In the now long past and almost forgotten days of the 50’s, as a normal child in a working class neighborhood, learned on the streets and in playgrounds to march conga chachacha rumba conga bug-swing foxtrot rockroll twist and so on, mostly to car radios.

Clog was mindblowing to me as it was so simple but easily led to complications. We also did some simple square and line dancing in Jr and Sr High, which was also great.
but clogging was an intensively social dancing thing done holding hands, and doing that was a lifeline for many of my classmates who were shy or awkward, and by doing it in mandatory PE they got what they could never get elsewhere.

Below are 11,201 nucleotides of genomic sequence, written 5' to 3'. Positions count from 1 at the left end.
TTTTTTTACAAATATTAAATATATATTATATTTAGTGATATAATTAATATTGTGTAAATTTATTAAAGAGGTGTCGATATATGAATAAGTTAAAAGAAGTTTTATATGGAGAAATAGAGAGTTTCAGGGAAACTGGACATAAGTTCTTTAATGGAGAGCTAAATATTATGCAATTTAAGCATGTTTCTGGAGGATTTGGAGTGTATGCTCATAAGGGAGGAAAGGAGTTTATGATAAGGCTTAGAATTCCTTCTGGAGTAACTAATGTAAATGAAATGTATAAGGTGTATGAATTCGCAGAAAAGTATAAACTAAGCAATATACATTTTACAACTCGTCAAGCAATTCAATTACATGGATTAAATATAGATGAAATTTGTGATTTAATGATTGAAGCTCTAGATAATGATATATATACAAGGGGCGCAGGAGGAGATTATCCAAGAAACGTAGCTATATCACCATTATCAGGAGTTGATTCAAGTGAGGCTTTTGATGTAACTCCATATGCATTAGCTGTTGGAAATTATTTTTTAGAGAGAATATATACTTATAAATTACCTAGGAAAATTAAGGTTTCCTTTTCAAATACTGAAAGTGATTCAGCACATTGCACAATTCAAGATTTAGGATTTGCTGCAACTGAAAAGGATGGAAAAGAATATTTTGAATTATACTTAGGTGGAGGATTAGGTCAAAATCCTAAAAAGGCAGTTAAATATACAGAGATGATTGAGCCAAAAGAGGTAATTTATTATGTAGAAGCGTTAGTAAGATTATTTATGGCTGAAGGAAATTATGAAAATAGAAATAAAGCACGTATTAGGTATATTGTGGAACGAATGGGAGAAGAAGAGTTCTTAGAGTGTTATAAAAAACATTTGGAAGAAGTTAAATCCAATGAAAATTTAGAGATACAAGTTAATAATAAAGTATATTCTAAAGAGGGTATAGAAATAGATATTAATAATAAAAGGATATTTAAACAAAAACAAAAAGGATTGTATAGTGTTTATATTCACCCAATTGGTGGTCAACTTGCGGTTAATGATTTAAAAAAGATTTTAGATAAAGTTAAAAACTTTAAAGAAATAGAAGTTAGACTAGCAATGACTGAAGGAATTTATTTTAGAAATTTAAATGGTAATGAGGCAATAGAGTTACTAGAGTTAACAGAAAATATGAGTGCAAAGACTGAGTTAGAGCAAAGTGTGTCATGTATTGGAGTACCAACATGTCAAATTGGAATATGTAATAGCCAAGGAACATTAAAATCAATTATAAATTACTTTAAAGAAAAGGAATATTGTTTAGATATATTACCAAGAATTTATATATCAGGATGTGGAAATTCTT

My favorite dancing of all time was Scottish Country Dancing, which is something like a cross of USAian square dancing with French Court dancing with Highland Fling (thank Mary, Queen of Scots, for its invention). for example of which see here:

Scottish Country Dancing is extremely congenial for wild partying, hooting and hollering, and assisting each other in navigating complex moves while snorfled with whiskey. Cannot beat it for mad delighted fun.

There are chapters of the the Royal Scottish Dance Society all over the world, and so I also enjoyed it as a perfect networking mechanism when wandering about Europe. But in my younger years the biggest chapter outside Great Britain was in Los Angeles (overseas mostly retired Scots formed the largest colony of illegals in Los Angeles for years), wherein both the St Andrews and Bobbie Burns Dayds Banquet Ball Dinner Dances often had over 10 sets of 8 dancers.

The loss of large scale communal dancing worldwide is another sign of deep trouble ahead for humanity

david fb